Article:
Alappuzha, India

Formerly referred to as Alleppey, Alappuzha is a city and municipality situated on the southwestern coast of India in the State of Kerala. The name Alappuzha is a toponym, where the word ‘Alayam’ means ‘home’ and ‘puzha’ means ‘river’ and refers to “the land between the sea and the network of rivers flowing into it.” Nicknamed as “Alleppey, the Venice of the East” by Lord Curzon, the then Viceroy of India, Alappuzha is one of India’s most popular tourist destinations that is most well-known for its backwaters, beaches, canals, and lagoons, attracting millions of local as well as international tourists.

Geography Of Alappuzha

Aerial view of Alappuzha, Kerala, India.
Aerial view of Alappuzha, Kerala, India.

Alappuzha is situated on a narrow land spit between the Arabian Sea and the Vembanad Lake. The city covers an area of 46.20 sq. km and is located approximately 62km south of Kochi and 155km north of Thiruvananthapuram – the capital of the Indian State of Kerala. The city serves as the administrative headquarters of the Alappuzha District, which covers an area of 1,414 sq. km and comprises six taluks: Ambalappuzha, Cherthala, Chengannur, Karthikappally, Kuttanad, and Mavelikkara. The Alappuzha district is surrounded by the Laccadive Sea in the west; the Ernakulam district’s Kochi and Kanayannur taluks in the north; the Kollam district’s Kunnathur and Karunagappally taluks in the south; the Kottayam district’s Changanassery, Vaikom, and Kottayam taluks, and the Pathanamthitta district’s Thiruvalla and Kozhencherry taluks in the east.

The Alappuzha district is a sandy strip of land crisscrossed by a network of canals, rivers, and lagoons. Other than a few scattered hillocks, there are no mountains or hills in the district. It is also the only district in Kerala with no high land and forest area. A principal feature of the region is Kuttanad, which is referred to as the ‘rice bowl of Kerala’ and is also India’s lowest point, situated at an elevation of 2m below sea level.

Transportation In Alappuzha

Unidentified woman rowers in Nehru Trophy Boat Race in Alappuzha, Kerala, India.
Unidentified woman rowers dressed in traditional Kerala saree participating in the famous Nehru Trophy Boat Race in the backwaters in Alappuzha, Kerala, India. Editorial credit: Santhosh Varghese / Shutterstock.com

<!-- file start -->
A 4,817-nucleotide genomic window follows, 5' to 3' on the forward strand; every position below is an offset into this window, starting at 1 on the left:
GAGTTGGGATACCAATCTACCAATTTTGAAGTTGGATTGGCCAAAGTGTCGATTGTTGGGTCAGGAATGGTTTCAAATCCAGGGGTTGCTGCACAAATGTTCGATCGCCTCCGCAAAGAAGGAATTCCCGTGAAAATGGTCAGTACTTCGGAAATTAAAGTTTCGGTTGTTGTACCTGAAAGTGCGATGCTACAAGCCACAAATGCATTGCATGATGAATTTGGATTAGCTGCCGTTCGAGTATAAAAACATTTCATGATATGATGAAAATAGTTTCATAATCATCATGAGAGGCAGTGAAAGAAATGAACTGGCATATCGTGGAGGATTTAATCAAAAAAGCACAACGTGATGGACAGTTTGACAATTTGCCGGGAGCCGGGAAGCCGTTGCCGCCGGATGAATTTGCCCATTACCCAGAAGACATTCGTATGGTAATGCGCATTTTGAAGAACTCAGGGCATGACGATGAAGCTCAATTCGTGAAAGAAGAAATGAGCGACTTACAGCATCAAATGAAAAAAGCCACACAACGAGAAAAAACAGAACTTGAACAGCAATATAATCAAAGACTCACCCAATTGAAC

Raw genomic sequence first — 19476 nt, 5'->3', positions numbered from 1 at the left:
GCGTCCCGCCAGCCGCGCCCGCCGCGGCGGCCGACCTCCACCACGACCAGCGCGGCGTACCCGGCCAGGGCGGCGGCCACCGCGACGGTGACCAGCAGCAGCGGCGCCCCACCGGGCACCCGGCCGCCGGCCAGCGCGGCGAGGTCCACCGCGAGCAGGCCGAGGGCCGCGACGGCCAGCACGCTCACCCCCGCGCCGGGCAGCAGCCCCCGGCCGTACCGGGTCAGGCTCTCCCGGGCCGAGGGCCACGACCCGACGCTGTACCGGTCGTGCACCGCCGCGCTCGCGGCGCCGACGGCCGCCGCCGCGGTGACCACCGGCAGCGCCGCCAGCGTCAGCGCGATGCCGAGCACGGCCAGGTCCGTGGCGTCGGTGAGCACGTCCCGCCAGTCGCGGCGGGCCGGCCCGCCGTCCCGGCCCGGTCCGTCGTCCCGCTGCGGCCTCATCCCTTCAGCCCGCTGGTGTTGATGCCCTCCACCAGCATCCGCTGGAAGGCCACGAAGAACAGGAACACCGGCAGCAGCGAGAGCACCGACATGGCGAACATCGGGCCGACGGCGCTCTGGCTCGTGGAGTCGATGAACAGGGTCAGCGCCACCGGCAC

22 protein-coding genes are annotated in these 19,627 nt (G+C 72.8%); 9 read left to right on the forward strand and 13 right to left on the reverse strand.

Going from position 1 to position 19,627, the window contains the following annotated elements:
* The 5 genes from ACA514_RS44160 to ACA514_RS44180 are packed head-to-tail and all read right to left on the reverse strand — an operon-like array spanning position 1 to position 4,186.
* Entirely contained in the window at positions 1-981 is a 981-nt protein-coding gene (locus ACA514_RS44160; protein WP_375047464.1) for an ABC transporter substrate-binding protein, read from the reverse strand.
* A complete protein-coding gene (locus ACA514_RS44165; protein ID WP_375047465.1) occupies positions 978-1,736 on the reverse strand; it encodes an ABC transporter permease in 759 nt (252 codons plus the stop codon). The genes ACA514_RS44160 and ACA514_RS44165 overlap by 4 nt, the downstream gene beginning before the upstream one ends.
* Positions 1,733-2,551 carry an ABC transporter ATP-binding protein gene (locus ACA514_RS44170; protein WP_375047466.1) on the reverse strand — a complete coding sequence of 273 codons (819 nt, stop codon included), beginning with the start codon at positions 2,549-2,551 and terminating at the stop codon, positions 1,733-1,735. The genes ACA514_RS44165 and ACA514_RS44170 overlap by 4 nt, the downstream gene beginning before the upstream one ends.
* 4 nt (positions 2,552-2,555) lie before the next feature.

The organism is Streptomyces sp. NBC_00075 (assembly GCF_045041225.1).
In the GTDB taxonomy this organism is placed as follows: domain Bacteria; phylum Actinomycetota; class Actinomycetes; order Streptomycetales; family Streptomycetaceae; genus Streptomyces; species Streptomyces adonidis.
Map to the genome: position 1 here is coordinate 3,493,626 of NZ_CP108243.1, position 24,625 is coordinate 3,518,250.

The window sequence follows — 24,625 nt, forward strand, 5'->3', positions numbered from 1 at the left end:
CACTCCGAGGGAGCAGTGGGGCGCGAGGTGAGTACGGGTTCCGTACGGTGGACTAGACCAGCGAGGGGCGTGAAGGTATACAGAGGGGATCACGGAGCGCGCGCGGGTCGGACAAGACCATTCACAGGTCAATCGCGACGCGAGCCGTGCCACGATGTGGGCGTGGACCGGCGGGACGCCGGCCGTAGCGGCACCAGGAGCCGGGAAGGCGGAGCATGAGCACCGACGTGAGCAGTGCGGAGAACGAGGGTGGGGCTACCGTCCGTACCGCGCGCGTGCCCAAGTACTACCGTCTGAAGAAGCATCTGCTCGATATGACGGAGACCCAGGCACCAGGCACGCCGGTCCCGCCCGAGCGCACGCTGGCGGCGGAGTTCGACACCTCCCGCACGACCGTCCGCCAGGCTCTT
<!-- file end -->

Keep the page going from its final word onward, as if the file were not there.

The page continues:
The city of Alappuzha is well connected by roadways, railways, and aviation facilities with the other major cities of India. The 1,608km long National Highway 66 passes through the center of Alappuzha, connecting it with major Indian cities like Kozhikode, Kollam, Kannur, Mangalore, Ernakulam, Udupi, Thiruvananthapuram, and Mumbai. Several State Highways, including State Highway 11 and State Highway 40, also pass through the Alappuzha district. The network of canals and backwaters in Alappuzha form a part of the National Waterway-3 and serves as one of the popular means of transportation. The Ernakulam-Kayamkulam coastal railway line connects Alappuzha with the other cities of India. Located at a distance of 82.8km from Alappuzha, the Cochin International Airport is the nearest airport. Alappuzha also serves as an access point for the Nehru Trophy Boat Race, which is considered one of India’s most popular and competitive boat races, held every year on the large Vembanad Lake.

Climate

The climate of Alappuzha is significantly moderated due to its closeness to the sea. It experiences a hot and humid climate during the summers and is cool and pleasant during the winters. The average monthly temperature is about 27°C. The Alappuzha district experiences a long monsoon season and receives heavy showers from the two seasonal monsoons – the Southwest monsoon from June to September and the Northeast monsoon from October to November. The district receives an average rainfall of 2763mm. An interesting phenomenon that takes place during June in the flat, 82km long unbroken seacoast of Alappuzha, is “Chakara” - the periodic shifting of mud bank within a range of 25km in the Alappuzha-Purakkad coast. This occurs due to the generation of hydraulic pressure that leads to a rise in the level of backwaters during the southwest monsoon.  

The Population And Economy Of Alappuzha

Unidentified farmers working in a rice field in Alappuzha, Kerala, India.
Unidentified farmers are working in a rice field in Alappuzha, Kerala, India. Editorial credit: saiko3p / Shutterstock.com

As per the 2011 census, the Alappuzha district is home to 21,21,943 people, of which are 11,11,691 females and 10,10,252 are males, with a sex ratio of 1100 females per 1000 males. Alappuzha has a population density of 1492 persons per sq. km. The literacy rate of Alappuzha is 96.26%. About 49.85% of Alappuzha’s population are followers of Hinduism, 26.23% are followers of Christianity, 23.62% are followers of Islam, and 0.30% are followers of other religions. The most widely spoken languages in Alappuzha include Malayalam and Konkani.